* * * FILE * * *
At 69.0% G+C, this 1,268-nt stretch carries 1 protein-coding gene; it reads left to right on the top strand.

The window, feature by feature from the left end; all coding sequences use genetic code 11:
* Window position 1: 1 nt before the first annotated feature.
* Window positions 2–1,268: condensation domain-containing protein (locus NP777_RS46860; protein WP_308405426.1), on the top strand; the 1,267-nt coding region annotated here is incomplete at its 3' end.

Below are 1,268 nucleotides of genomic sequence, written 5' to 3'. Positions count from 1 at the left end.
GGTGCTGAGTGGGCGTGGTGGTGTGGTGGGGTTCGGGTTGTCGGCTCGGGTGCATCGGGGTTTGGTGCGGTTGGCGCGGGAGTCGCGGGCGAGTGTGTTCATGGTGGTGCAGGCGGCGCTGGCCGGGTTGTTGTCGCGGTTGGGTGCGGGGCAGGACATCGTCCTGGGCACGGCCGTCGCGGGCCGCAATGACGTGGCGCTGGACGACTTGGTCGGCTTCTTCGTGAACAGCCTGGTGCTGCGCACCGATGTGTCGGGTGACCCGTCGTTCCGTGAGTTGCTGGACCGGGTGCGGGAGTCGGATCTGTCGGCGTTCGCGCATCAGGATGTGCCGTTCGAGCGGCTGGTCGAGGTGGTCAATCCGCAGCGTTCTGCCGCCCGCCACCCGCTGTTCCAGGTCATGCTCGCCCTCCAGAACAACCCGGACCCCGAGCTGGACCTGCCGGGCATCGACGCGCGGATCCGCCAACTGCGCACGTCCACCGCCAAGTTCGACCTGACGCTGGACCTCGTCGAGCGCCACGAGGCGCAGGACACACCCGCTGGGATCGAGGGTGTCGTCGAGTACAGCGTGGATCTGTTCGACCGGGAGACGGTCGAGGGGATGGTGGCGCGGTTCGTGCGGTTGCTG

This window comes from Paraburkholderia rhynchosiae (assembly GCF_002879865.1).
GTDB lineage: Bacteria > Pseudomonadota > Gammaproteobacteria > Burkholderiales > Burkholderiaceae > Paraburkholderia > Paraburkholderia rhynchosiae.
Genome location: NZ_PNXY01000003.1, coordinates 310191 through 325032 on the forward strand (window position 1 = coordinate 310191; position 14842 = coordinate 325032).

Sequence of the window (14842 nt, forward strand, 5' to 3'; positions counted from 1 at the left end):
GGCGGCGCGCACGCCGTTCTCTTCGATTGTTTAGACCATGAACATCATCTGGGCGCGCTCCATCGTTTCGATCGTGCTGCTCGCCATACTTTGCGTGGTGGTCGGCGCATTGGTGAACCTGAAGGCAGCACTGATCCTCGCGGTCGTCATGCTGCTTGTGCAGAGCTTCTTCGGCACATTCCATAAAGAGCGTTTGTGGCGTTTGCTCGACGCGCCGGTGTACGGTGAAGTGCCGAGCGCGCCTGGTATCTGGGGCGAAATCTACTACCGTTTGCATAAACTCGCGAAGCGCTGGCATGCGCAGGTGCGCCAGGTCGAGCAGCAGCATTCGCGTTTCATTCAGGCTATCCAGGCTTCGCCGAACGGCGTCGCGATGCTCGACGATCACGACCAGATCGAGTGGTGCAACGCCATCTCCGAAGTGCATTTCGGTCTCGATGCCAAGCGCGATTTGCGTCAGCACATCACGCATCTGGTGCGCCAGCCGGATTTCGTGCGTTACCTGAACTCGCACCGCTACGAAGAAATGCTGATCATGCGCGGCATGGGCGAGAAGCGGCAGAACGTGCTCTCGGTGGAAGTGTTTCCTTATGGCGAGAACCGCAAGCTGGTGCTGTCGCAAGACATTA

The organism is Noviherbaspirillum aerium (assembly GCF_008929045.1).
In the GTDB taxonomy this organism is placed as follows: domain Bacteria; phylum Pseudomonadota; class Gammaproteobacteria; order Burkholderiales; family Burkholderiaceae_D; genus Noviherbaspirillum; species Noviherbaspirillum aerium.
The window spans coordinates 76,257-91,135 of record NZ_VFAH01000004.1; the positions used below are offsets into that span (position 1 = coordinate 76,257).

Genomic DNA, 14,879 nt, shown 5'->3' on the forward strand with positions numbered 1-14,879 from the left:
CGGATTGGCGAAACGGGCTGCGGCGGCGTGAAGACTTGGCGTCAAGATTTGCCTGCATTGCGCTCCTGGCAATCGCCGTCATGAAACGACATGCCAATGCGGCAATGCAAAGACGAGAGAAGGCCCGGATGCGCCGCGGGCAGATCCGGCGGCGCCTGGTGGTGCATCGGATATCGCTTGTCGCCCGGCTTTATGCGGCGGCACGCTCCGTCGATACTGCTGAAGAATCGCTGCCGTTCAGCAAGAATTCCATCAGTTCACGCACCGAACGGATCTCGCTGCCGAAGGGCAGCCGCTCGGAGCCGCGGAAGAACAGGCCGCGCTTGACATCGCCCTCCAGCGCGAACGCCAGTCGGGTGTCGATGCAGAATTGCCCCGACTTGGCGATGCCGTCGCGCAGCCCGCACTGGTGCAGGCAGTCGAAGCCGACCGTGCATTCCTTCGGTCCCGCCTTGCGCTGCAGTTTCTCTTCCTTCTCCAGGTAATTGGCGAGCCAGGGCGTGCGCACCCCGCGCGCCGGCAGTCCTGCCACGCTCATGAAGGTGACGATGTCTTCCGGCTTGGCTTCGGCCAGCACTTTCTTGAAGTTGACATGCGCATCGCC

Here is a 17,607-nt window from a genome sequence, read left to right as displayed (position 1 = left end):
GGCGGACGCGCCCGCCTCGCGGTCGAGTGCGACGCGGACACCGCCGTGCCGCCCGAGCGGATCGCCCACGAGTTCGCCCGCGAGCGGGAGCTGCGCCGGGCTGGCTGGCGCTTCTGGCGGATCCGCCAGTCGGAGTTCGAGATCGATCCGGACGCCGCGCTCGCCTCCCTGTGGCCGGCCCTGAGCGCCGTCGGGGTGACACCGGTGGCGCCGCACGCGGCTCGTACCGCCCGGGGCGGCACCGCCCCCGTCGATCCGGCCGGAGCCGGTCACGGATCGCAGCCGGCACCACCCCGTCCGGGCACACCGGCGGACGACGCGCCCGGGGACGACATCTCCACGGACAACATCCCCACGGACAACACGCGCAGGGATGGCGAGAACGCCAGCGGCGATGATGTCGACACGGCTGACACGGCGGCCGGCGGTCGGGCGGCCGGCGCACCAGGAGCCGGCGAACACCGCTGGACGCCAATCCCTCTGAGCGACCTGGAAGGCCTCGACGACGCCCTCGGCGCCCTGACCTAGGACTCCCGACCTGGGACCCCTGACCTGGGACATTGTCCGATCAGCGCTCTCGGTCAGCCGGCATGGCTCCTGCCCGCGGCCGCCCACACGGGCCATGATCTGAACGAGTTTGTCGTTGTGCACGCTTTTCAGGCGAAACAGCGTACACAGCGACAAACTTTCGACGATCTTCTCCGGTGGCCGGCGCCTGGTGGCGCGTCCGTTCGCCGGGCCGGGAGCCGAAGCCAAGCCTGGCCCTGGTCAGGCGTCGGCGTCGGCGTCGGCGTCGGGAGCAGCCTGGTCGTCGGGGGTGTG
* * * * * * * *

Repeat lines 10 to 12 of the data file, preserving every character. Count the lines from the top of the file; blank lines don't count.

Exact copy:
Sequence of the window (14842 nt, forward strand, 5' to 3'; positions counted from 1 at the left end):
GGCGGCGCGCACGCCGTTCTCTTCGATTGTTTAGACCATGAACATCATCTGGGCGCGCTCCATCGTTTCGATCGTGCTGCTCGCCATACTTTGCGTGGTGGTCGGCGCATTGGTGAACCTGAAGGCAGCACTGATCCTCGCGGTCGTCATGCTGCTTGTGCAGAGCTTCTTCGGCACATTCCATAAAGAGCGTTTGTGGCGTTTGCTCGACGCGCCGGTGTACGGTGAAGTGCCGAGCGCGCCTGGTATCTGGGGCGAAATCTACTACCGTTTGCATAAACTCGCGAAGCGCTGGCATGCGCAGGTGCGCCAGGTCGAGCAGCAGCATTCGCGTTTCATTCAGGCTATCCAGGCTTCGCCGAACGGCGTCGCGATGCTCGACGATCACGACCAGATCGAGTGGTGCAACGCCATCTCCGAAGTGCATTTCGGTCTCGATGCCAAGCGCGATTTGCGTCAGCACATCACGCATCTGGTGCGCCAGCCGGATTTCGTGCGTTACCTGAACTCGCACCGCTACGAAGAAATGCTGATCATGCGCGGCATGGGCGAGAAGCGGCAGAACGTGCTCTCGGTGGAAGTGTTTCCTTATGGCGAGAACCGCAAGCTGGTGCTGTCGCAAGACATTA

The organism is Noviherbaspirillum aerium (assembly GCF_008929045.1).